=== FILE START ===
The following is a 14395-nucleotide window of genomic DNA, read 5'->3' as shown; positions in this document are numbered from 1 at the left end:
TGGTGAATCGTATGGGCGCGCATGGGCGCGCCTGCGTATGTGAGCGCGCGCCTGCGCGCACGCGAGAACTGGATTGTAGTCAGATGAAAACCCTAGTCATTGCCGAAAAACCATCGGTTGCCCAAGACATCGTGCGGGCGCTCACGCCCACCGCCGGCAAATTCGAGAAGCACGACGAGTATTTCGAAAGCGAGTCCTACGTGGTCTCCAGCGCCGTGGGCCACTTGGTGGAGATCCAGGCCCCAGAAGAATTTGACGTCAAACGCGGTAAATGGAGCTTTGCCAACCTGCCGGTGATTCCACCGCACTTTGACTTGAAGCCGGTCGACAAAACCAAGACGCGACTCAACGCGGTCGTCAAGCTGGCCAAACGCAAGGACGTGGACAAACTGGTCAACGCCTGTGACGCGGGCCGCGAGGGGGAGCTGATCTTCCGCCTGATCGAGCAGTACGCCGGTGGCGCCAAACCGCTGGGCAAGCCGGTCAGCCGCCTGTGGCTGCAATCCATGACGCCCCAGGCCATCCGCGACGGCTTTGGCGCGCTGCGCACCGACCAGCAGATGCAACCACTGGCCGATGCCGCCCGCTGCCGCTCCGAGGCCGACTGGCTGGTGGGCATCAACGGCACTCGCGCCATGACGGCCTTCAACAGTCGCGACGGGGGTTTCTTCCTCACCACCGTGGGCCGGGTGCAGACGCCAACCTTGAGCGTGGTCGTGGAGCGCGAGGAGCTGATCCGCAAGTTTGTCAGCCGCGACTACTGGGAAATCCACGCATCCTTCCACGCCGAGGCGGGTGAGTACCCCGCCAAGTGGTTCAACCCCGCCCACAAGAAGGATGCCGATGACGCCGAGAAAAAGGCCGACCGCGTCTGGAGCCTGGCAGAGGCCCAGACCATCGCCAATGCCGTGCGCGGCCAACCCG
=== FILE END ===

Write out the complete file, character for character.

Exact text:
The following is a 14395-nucleotide window of genomic DNA, read 5'->3' as shown; positions in this document are numbered from 1 at the left end:
TGGTGAATCGTATGGGCGCGCATGGGCGCGCCTGCGTATGTGAGCGCGCGCCTGCGCGCACGCGAGAACTGGATTGTAGTCAGATGAAAACCCTAGTCATTGCCGAAAAACCATCGGTTGCCCAAGACATCGTGCGGGCGCTCACGCCCACCGCCGGCAAATTCGAGAAGCACGACGAGTATTTCGAAAGCGAGTCCTACGTGGTCTCCAGCGCCGTGGGCCACTTGGTGGAGATCCAGGCCCCAGAAGAATTTGACGTCAAACGCGGTAAATGGAGCTTTGCCAACCTGCCGGTGATTCCACCGCACTTTGACTTGAAGCCGGTCGACAAAACCAAGACGCGACTCAACGCGGTCGTCAAGCTGGCCAAACGCAAGGACGTGGACAAACTGGTCAACGCCTGTGACGCGGGCCGCGAGGGGGAGCTGATCTTCCGCCTGATCGAGCAGTACGCCGGTGGCGCCAAACCGCTGGGCAAGCCGGTCAGCCGCCTGTGGCTGCAATCCATGACGCCCCAGGCCATCCGCGACGGCTTTGGCGCGCTGCGCACCGACCAGCAGATGCAACCACTGGCCGATGCCGCCCGCTGCCGCTCCGAGGCCGACTGGCTGGTGGGCATCAACGGCACTCGCGCCATGACGGCCTTCAACAGTCGCGACGGGGGTTTCTTCCTCACCACCGTGGGCCGGGTGCAGACGCCAACCTTGAGCGTGGTCGTGGAGCGCGAGGAGCTGATCCGCAAGTTTGTCAGCCGCGACTACTGGGAAATCCACGCATCCTTCCACGCCGAGGCGGGTGAGTACCCCGCCAAGTGGTTCAACCCCGCCCACAAGAAGGATGCCGATGACGCCGAGAAAAAGGCCGACCGCGTCTGGAGCCTGGCAGAGGCCCAGACCATCGCCAATGCCGTGCGCGGCCAACCCG